A quick read of today’s Scriptures produces a rather somber, somewhat disturbing tone…one all-too-appropriate for a Monday morning! The selection from early in Isaiah’s writing presents a picture of God’s people gone astray, challenged through the prophet by God who has “had enough” with the people. In a similar vein, Jesus in Matthew’s Gospel selection talks about wholehearted dedication to proclaiming the Gospel, even to the point of taking up crosses, putting aside family, and even losing ones life for His sake. What a sober, challenging picture for us as 21st century disciples! Service seo texte schreiben lassen studied the early works of Isaiah and wrote a good article that everyone should read.
Yet both Isaiah and Jesus add a twist to their message: “…cease doing evil…learn to do good…”, “…whoever loses his life for my sake will find it…”. There is reason to follow Jesus and live for the Lord, IF we are willing to move beyond our own desires and to personally take on the mind and heart of Jesus. No doubt, life can be a bit crazy, not everyone will understand…and in it all Jesus points the way to a meaningful and fruitful life.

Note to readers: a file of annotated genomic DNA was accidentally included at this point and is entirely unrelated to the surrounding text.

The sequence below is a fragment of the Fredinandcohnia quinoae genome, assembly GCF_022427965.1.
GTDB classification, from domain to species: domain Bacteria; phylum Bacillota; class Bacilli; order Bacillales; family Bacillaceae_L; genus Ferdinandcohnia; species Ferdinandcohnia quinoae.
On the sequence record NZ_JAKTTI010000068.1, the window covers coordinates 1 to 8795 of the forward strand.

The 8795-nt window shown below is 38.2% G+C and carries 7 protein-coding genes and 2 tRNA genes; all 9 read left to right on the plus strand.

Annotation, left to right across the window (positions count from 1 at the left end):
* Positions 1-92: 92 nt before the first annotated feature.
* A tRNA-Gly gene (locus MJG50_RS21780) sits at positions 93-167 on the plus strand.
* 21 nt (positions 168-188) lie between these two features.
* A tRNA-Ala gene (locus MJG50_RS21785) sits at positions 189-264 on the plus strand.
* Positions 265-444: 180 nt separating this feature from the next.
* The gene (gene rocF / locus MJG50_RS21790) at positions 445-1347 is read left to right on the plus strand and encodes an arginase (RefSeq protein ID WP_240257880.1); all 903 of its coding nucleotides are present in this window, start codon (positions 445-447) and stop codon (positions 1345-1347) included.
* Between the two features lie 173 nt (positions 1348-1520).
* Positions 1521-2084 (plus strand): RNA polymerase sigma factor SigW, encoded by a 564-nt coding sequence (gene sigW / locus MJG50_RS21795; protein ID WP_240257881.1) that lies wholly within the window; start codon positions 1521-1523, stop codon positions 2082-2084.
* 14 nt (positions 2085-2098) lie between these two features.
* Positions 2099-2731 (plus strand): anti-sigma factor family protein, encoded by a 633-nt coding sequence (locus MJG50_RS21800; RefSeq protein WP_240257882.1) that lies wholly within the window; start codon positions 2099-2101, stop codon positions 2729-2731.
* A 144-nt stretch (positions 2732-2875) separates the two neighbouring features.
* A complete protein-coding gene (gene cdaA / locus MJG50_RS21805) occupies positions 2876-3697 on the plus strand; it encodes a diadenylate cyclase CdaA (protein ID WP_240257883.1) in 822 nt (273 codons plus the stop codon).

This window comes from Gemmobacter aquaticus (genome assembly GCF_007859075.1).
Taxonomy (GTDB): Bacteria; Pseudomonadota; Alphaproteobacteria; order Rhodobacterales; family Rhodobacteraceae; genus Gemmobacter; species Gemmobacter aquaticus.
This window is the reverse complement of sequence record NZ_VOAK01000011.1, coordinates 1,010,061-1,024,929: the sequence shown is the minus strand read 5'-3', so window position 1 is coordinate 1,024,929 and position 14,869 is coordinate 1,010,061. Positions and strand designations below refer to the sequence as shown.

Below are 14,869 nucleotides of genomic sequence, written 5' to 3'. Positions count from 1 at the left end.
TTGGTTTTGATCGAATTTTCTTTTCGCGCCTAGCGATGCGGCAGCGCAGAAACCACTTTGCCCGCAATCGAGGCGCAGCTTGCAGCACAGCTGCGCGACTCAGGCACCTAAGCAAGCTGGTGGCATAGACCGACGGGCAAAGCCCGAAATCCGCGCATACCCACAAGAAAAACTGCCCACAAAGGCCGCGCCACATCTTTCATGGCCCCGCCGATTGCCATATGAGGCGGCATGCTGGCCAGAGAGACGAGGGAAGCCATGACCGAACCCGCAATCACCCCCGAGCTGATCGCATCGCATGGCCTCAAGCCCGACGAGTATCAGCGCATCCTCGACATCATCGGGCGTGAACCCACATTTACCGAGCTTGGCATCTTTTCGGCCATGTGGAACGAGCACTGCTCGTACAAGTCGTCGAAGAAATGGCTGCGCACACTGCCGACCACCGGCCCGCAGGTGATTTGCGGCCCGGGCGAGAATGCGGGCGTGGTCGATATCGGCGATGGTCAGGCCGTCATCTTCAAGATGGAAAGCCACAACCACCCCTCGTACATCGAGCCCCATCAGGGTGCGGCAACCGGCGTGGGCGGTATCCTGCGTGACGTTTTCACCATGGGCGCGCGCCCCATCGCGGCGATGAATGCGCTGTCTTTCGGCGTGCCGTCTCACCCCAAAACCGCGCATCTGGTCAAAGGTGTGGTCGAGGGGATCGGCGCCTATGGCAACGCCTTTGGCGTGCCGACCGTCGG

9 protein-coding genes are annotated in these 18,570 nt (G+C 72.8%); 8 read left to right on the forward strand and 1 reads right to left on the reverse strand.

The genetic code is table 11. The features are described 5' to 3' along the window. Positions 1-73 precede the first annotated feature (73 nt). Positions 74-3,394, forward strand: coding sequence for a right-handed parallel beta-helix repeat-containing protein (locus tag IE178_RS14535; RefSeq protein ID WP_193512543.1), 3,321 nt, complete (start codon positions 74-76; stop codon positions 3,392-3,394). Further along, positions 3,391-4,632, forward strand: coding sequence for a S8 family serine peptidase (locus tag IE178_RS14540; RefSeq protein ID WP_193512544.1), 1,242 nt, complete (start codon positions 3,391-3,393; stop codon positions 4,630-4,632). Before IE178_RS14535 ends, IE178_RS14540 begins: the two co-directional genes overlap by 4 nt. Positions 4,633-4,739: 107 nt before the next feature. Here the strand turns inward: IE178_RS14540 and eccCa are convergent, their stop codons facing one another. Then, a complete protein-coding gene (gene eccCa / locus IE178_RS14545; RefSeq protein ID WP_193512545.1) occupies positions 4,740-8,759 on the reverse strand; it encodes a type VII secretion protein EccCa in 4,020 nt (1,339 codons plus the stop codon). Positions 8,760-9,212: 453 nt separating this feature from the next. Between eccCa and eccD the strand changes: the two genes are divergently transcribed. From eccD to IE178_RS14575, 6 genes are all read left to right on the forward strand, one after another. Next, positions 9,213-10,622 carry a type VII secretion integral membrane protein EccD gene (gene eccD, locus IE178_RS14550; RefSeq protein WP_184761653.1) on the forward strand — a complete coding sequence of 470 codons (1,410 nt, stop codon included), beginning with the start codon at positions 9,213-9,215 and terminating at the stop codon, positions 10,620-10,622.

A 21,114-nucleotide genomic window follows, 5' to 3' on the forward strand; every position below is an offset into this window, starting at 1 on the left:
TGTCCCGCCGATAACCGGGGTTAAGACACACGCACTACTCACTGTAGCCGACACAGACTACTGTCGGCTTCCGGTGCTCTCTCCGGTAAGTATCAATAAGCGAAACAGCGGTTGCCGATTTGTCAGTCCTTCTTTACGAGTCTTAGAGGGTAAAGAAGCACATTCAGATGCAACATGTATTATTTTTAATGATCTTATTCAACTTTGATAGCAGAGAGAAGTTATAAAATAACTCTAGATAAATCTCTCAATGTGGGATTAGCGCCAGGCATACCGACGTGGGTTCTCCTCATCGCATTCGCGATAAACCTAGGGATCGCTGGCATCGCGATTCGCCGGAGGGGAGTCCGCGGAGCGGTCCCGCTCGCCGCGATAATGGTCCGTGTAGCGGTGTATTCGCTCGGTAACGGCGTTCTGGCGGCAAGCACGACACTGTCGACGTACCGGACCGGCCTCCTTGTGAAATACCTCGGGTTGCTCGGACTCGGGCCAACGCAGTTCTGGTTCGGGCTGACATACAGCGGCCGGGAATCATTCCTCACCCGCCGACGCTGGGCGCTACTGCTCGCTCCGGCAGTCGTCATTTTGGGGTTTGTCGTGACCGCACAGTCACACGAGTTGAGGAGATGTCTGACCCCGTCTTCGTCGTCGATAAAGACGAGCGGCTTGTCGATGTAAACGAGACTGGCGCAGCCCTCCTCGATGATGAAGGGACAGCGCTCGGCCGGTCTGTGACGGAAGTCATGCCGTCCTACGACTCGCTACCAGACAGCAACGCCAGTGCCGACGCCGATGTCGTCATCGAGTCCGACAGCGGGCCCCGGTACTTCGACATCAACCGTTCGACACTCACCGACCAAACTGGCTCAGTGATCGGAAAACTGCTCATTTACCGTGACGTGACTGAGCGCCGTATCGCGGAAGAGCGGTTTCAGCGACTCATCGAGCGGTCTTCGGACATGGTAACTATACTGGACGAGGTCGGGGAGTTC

A classic, well-known prayer comes to mind: “God, grant me the serenity to accept the things I cannot change, the courage to change the things that I can, and the wisdom to know the difference.” While trying to follow the Lord, to share in that God-given serenity, courage and wisdom to change our own lives and be God’s agents of change for others…in Jesus we can indeed move beyond our limitations and foster growth for ourselves and our world.
Today we pause to ponder the challenges we face, as did Blessed Kateri Tekakwitha, the “lilly of the Mohawks” in the 17th century. How are we “doing good” and being just towards our brothers and sisters? What talents and limitations do we bring to joining Jesus in proclaiming the Good News in our day? Can we “take up our cross” and find life by simple acts of Christ-like love and service? A tall order…
With Isaiah of old, Blessed Kateri of the 17th century, and with other “saints under construction” of our own day, we say “yes” to Jesus by faith-based lives.
Fr. John Schork, C.P. is the coordinator of the Passionist retirement community in Louisville, Kentucky.